Hawks and Brackett provide the ground work for the plot in the opening scene when Sheriff J.P. Harrah (Robert Mitchum of “Cape Fear”) confronts Cole Thornton (John Wayne of “Hatari”) in the washroom of a local saloon. Cole has come to El Dorado to hire his gun out to ranch owner Bart Jason (Edward Asner of “The Satan Bug”), but Harrah dissuades him from taking the job. Harrah explains that Jason is a greedy rancher who wants to expand his spread, but he needs water. Incidentally, the Bart Jason character resembles Hawks’ “Rio Lobo” villain Ketchum in that Jason showed up in El Dorado with a lot of money when everybody else in Texas was dead broke. Harrah elaborates that Jason wants to run the cattle rancher Kevin MacDonald (R. G. Armstrong of “Ride the High Country”) out of the country because he cannot force MacDonald to sell out to him. Cole decides to accommodate Harrah and pull out. He rides out to Jason’s ranch and refuses to hire out to him. Meantime, Doc Miller (Paul Fix) has sent warning out to MacDonald that Cole Thornton is on Jason’s payroll. MacDonald and his men scatter and he leaves his youngest son Luke (Johnny Crawford of “The Rifleman”) to serve as a look-out and fire in the air if he should see Thornton.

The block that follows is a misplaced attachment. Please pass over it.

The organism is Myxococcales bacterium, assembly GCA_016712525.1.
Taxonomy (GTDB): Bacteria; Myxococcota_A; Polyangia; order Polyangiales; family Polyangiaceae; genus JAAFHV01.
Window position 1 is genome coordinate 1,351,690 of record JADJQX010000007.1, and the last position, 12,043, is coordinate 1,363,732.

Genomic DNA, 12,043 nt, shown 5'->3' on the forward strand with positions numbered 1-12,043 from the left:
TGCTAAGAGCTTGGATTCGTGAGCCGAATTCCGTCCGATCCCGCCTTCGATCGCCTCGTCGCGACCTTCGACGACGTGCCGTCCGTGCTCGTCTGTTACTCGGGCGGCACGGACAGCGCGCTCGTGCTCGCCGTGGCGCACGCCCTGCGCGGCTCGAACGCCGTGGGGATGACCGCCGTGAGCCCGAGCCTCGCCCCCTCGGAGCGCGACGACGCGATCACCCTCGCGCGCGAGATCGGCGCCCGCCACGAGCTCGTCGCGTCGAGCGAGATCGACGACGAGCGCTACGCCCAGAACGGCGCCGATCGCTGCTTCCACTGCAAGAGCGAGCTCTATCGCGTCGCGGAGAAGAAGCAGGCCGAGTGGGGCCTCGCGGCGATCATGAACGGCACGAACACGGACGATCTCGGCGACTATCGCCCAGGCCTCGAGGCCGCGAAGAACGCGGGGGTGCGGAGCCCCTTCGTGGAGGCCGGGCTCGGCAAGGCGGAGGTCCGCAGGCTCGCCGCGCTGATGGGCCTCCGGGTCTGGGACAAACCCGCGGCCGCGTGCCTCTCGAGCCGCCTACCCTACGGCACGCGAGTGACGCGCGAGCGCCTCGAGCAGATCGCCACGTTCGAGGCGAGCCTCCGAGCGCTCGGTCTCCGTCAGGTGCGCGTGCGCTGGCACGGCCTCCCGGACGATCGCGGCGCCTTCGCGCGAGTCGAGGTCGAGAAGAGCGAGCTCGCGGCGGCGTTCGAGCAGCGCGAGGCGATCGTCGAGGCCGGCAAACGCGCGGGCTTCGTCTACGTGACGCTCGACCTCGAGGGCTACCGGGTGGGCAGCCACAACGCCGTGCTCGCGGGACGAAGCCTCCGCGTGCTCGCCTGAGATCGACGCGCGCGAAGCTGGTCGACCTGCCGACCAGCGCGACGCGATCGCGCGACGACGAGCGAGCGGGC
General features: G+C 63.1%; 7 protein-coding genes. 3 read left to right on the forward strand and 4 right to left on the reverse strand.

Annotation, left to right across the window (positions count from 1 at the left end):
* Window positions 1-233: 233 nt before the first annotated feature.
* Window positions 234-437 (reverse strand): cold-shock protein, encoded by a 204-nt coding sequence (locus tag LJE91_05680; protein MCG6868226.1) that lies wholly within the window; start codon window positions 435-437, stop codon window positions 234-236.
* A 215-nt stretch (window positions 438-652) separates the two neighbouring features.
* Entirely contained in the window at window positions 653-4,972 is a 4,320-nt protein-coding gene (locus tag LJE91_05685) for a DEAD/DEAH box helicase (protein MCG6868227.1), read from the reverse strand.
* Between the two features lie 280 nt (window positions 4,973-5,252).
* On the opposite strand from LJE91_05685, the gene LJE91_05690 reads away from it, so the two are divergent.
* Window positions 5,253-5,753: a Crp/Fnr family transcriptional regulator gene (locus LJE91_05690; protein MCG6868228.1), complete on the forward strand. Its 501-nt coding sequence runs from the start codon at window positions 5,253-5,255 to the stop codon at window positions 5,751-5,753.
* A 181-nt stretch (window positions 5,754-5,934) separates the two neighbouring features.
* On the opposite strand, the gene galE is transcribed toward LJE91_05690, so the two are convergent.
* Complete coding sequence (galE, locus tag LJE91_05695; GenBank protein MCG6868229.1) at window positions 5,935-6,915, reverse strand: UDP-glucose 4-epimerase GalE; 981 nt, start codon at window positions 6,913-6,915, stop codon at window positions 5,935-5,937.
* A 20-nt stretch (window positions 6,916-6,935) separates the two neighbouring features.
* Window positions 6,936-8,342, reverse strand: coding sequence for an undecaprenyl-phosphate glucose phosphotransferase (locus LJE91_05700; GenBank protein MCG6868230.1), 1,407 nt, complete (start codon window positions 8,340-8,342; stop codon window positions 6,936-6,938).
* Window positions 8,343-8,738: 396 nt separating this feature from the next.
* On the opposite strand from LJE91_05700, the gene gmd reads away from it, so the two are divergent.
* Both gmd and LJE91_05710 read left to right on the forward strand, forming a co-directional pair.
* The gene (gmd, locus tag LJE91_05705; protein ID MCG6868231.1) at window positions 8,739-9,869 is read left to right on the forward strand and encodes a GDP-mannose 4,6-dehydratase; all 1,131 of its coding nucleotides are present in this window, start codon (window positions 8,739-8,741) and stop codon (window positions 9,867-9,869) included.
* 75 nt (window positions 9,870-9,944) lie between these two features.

After Cole leaves Jason’s ranch, he rides toward the place where Luke is stationed. A startled Luke awakens, leaps up and fires at Cole rather than shooting in the air. Without a second thought, Cole plugs Luke. Luke commits suicide because he has been gut shot and feels that he cannot survive such a painful wound. Cole takes Luke’s body to the MacDonald ranch. Joey MacDonald (Michele Carey of “Dirty Dingus Magee”) vows to kill Cole. She lays in ambush and wounds him. Doc Miller refuses to extract the slug because it lies too close to Cole’s spine and he fears that he would do more damage. He advises Cole to find “one of them new-fangled squirts” to remove it, “but don’t wait too long to do it.” Cole rides off to the border for a job and winds up in a border town where he runs into scar-faced killer Nelse McLeod (Christopher George of “The Rat Patrol”) and his gunmen. McLeod and his gunmen are heading for El Dorado to take the same job with Bart Jason that Cole turned down. Another young drifter, Alan Bourdillon Traherne(James Caan of “Redline 7000”) enter the cantina, picks a fight with a McLeod gunman, and kills him with a knife in a draw.